Okay, I’m having trouble finding different ways to say “composing and decomposing numbers” in my post titles! But seriously, it’s just THAT important, so I keep writing about it. Our Kinders and Firsties should be doing these types of activities extensively, so it’s important to find lots of different ways to approach the skill.
Today I present Clothespin Count. Students use strips that have dots showing 5 (pictured below) through 10. Choose the number that your kiddos need to work on. They don’t all need to be working on 5; that’s how you differentiate this activity. You’ll need two different colors of clothespins, and you need as many of each color as there are dots on the card. So, if kids are working on 5, they need 5 of one color and 5 of the other. Students use a random number generator (several options shown below) and put that many of one color of clothespin on their strip. Then they complete the number with the other color clothespin. Place a Math Talk card in the workstation that says, “____ and ____ make ____” so they use the correct mathematical language to describe the combination they have made. So in the first picture shown, the student would say “1 and 4 make 5.” They draw another card (or roll the number cube again) and make another combination.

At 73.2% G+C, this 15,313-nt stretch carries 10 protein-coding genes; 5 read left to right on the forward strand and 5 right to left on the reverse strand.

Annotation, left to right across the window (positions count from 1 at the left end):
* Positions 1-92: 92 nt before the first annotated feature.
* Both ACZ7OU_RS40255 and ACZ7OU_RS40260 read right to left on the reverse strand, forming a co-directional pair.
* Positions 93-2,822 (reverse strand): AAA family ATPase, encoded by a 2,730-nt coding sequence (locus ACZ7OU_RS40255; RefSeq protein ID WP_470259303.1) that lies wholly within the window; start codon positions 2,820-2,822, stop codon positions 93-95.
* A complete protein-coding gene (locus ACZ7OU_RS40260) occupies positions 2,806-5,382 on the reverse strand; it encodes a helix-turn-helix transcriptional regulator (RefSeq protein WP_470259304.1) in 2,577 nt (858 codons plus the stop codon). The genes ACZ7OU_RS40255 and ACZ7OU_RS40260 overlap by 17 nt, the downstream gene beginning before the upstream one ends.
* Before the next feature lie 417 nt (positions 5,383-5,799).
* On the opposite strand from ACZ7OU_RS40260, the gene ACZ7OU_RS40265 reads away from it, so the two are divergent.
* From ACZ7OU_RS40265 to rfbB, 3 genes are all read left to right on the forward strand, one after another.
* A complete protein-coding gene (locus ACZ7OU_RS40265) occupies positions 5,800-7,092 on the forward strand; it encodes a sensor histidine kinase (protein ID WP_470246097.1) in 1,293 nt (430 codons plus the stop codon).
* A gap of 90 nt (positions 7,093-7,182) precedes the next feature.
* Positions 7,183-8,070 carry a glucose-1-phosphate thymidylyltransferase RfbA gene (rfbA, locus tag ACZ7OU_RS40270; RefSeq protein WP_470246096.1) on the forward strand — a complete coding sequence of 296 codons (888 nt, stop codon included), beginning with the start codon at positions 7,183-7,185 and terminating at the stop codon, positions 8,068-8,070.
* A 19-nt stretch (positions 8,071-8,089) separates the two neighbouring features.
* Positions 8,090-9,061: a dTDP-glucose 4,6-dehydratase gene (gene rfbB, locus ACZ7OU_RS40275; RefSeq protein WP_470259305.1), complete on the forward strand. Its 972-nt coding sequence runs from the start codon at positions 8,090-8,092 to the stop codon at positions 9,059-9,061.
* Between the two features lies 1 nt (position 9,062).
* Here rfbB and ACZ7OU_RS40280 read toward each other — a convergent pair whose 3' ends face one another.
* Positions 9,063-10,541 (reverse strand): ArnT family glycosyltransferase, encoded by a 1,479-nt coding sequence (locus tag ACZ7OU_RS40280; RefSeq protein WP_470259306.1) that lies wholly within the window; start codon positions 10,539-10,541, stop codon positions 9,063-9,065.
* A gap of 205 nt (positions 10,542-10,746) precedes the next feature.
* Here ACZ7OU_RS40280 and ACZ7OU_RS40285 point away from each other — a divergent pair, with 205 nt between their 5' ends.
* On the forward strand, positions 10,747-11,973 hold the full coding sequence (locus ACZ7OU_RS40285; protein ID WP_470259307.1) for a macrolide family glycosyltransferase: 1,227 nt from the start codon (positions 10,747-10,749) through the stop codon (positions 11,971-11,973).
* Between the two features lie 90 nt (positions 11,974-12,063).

Using a number card for the random number generator adds an abstract (symbolic) component to the activity. Now you have concrete (clothespins), representational (the dots), and abstract (the numeral).
Use number cubes with dots for the random number generator and kiddos also get to practice subitizing. Of course, you can only use the number cube when working on combinations of 6 through 10. And if you use it for 7-10, they won’t be able to get all the combinations. Make sense?
This shows how students can show their work on the B & W version (download below). As they progress, they can write the actual number sentence instead of using “and” and “make”.
Copy and cut apart the strips with colored dots for students to use with the clothespins in their workstations. Strips are included for the numbers 5 through 10. Place copies of the B & W recording sheet for students to use to show their work.
Easy peasy, right? Click here to grab your copy. Enjoy!